10 Useful DBA Commands & Shortcuts

There are some useful DBA commands/shortcuts that may be unknown and useful to a budding DBA.

1. When you see this:

Users-MacBook-Pro:~ User$ ssh -i ./MEAppsMgr.pem root@54.172.55.230

@@@@@@@@@@@@@@@@@@@@@@@@@@@@@@@@@@@@@@@
@ WARNING: REMOTE HOST IDENTIFICATION HAS CHANGED! @
@@@@@@@@@@@@@@@@@@@@@@@@@@@@@@@@@@@@@@@
IT IS POSSIBLE THAT SOMEONE IS DOING SOMETHING NASTY!
Someone could be eavesdropping on you right now (man-in-the-middle attack)!
It is also possible that a host key has just been changed.
The fingerprint for the RSA key sent by the remote host is
c8:08:96:e5:2f:50:57:08:40:20:b3:3c:b5:9a:e1:67. Please contact
your system administrator. Add correct host key in /Users/User/.ssh/known_hosts
to get rid of this message. Offending RSA key in /Users/User/.ssh/known_hosts:124
RSA host key for 54.172.55.230 has changed and you have requested strict
checking. Host key verification failed.

Why not do this?

Users-MacBook-Pro:~ User$ vi +124 /Users/Users/.ssh/known_hosts

Go straight to the line to edit/remove.

2. Find files for the last few minutes:

find . -name ‘*.log’ -mmin -10 -exec ls -l {} \;

mmin – modified in the last x mins
cmin – created in the last x mins
amin – accessed in the last x mins

3. Instead of typing :

SQL> @$ORACLE_HOME/rdbms/admin/

why not…

SQL> @?/rdbms/admin/

4. Use EZ connect to connect to databases

Users-MacBook-Pro:~ User$ sqlplus user/@gc12c-db.e-dba.com:1521/oem.e-dba.com

5. Remove jobs from DBA_JOBS even if you’re not the owner:

Use DBMS_IJOB.REMOVE

N.B. – Please don’t run this command in Production or anywhere you don’t want to remove jobs!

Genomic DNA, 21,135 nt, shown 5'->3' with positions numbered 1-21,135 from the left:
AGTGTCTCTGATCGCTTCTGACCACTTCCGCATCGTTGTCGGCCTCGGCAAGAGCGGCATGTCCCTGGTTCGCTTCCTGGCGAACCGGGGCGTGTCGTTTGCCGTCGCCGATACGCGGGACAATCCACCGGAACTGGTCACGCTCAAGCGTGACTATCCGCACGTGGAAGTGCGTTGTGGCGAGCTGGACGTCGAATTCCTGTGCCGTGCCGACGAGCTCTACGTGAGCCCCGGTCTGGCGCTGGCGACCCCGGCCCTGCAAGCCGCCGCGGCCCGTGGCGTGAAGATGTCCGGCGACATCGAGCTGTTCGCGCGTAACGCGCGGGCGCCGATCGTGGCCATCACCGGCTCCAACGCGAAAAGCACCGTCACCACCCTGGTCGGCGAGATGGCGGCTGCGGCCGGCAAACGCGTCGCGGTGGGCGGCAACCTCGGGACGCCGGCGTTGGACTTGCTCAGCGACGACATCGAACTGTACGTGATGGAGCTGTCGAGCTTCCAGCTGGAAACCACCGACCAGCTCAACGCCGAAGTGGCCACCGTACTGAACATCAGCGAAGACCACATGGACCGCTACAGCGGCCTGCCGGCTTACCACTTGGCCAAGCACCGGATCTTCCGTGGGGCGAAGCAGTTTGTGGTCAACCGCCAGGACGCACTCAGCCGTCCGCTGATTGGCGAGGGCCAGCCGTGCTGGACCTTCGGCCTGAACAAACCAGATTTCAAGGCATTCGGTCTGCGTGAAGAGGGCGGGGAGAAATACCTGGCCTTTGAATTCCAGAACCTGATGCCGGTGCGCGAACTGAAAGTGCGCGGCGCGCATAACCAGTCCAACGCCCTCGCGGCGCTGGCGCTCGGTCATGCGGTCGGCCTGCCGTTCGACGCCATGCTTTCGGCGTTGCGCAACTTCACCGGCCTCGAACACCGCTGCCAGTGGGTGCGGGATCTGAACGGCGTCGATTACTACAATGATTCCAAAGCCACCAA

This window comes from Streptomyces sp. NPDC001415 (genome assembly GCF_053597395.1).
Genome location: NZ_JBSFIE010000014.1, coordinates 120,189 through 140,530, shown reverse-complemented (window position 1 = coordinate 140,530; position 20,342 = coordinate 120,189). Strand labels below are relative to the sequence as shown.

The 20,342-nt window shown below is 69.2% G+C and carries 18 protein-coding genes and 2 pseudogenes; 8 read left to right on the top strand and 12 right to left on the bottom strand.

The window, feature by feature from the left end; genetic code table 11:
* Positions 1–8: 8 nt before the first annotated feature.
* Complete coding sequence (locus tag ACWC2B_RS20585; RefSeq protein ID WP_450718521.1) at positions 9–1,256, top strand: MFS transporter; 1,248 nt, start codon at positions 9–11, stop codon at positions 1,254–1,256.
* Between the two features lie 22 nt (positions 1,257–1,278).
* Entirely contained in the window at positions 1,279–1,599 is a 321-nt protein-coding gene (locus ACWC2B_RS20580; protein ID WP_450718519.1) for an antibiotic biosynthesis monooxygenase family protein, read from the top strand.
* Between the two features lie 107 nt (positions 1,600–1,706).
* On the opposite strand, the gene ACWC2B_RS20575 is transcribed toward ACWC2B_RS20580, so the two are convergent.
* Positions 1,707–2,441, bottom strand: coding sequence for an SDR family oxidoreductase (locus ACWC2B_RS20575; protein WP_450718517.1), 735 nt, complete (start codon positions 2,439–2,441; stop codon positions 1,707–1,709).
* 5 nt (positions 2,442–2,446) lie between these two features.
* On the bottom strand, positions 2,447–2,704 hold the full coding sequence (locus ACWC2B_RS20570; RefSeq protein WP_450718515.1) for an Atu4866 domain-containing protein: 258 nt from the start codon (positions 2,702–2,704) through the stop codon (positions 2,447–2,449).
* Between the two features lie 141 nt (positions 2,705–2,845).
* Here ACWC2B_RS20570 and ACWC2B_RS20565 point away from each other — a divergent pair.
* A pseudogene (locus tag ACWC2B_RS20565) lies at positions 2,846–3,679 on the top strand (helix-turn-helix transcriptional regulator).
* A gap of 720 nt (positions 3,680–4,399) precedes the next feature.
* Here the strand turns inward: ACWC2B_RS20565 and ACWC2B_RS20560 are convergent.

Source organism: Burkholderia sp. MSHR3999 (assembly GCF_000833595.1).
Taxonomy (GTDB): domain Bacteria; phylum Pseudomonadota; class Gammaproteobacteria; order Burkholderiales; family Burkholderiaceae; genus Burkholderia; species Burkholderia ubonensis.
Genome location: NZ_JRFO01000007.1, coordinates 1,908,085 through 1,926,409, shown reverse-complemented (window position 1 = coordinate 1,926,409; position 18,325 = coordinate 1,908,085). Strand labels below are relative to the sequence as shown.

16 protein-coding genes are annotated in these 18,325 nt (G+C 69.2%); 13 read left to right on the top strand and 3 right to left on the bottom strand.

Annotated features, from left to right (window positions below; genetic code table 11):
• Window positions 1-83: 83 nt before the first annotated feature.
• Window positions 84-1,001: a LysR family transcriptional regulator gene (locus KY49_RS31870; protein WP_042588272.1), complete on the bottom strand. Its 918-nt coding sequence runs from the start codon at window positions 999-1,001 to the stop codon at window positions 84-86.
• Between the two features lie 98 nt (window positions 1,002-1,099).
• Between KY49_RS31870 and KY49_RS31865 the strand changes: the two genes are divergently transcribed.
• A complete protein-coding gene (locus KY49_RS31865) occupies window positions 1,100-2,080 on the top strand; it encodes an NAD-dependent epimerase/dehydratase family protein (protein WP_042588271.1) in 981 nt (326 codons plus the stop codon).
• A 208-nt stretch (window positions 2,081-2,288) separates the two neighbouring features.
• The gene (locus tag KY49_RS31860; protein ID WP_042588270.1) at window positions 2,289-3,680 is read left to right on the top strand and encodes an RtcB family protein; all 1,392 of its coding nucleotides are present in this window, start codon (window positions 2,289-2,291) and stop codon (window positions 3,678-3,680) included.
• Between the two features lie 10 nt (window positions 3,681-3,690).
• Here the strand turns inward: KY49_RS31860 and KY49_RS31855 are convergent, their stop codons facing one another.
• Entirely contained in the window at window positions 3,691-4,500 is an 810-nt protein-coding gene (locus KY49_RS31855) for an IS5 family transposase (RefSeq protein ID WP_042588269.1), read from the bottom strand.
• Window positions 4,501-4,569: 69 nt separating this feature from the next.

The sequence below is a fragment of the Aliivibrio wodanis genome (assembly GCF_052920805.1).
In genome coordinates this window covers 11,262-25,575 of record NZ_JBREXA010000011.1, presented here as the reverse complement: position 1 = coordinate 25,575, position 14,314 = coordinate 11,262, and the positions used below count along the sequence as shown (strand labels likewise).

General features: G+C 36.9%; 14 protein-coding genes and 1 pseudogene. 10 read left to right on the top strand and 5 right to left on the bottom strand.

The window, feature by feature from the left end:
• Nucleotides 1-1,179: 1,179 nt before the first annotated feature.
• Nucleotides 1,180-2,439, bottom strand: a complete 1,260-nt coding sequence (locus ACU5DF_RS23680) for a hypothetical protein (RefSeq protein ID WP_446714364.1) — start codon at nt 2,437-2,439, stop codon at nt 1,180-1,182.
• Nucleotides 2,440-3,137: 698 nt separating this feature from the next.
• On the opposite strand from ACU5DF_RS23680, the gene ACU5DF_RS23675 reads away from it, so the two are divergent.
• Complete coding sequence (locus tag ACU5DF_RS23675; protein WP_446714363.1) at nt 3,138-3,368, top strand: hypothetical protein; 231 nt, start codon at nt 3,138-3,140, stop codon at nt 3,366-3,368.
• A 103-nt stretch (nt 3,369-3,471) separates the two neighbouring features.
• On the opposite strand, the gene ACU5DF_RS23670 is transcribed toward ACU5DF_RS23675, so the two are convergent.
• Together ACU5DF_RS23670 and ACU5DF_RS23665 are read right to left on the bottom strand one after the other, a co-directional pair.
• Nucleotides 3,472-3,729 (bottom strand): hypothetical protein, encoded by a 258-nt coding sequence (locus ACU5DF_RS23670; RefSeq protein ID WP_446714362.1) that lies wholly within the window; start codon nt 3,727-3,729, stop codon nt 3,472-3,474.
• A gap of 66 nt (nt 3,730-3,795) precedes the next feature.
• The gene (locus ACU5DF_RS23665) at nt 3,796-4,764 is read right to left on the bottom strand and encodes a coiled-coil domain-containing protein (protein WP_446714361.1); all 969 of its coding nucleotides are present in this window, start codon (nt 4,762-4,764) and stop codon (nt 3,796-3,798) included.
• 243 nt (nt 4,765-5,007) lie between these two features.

BEGIN
FOR e IN (SELECT * FROM dba_jobs)
LOOP
SYS.DBMS_IJOB.REMOVE( e.job );
END LOOP;
END;
/

6. Miscellaneous loops in shell:

[root@host]# for s in {1..10}
> do
> echo $s
> done
1
2
3
4
5
6
7
8
9
10

Or

[root@host]# END=5
[root@host]# for L in `seq 1 $END`
> do
> echo $L
> done
1
2
3
4
5

7. Send attachments from shell scripts:

uuencode weeklyreport_${DDMM}.html weeklyreport_${DDMM}.html) | mailx -s “Previous Week’s Report” user@emailaddress.com

8. Run host commands from SQLPLUS:

select ‘host grep -i ”’||username ||”’ /etc/passwd’ from dba_users
where username = ‘JOHN’
SQL> /

‘HOSTGREP-I”’||USERNAME||”’/ETC/PASSWD’
———————————————————
host grep -i ‘JOHN’ /etc/passwd

SQL> host grep -i ‘JOHN’ /etc/passwd
john:x:2468:2468:John Smith:/home/john:/bin/bash

SQL>

9. Turn numbering on in vi:

While vi’ing a file:

:se number

Turn it off:

:se nonumber

10. Search contents of JAR files:

Looking in a jar file for case insensitive presence of ‘oracle’.

[oracle@hostname ~]$ find /home/oracle/ -type f -name ‘*.jar’ -print0 | xargs -n1 -0i sh -c ‘jar tf “{}” | grep -qi oracle && echo “{}”’
/home/oracle/osbws_install.jar
[oracle@hpsmprd ~]$

Saving you 15 minutes: Action Required!! Drilling into automated upgrade jobs in 12c OEM

Here is hopefully a handy tip for anyone running automated database upgrades via 12c OEM.

When you are running an automated upgrade job you may have the need to action something manually (ironic i know).  This could be the need to run some root commands for example.  Now depending on which view you are in for the automated upgrade job will depend on how easy it is to find the thing you are trying to action.

If you are watching your job you will be in this screen, which is the screen that the job defaults to after you have launched it:

AutoPro1

Now when you see action required and you click on the link it will take you to another screen and then you click on that link, and so on and so on and so on until you get to the action required.  This makes the process feel quite clumbersum.  I think what’s occurring is that you drilling down into the individual job steps.

AutoPro2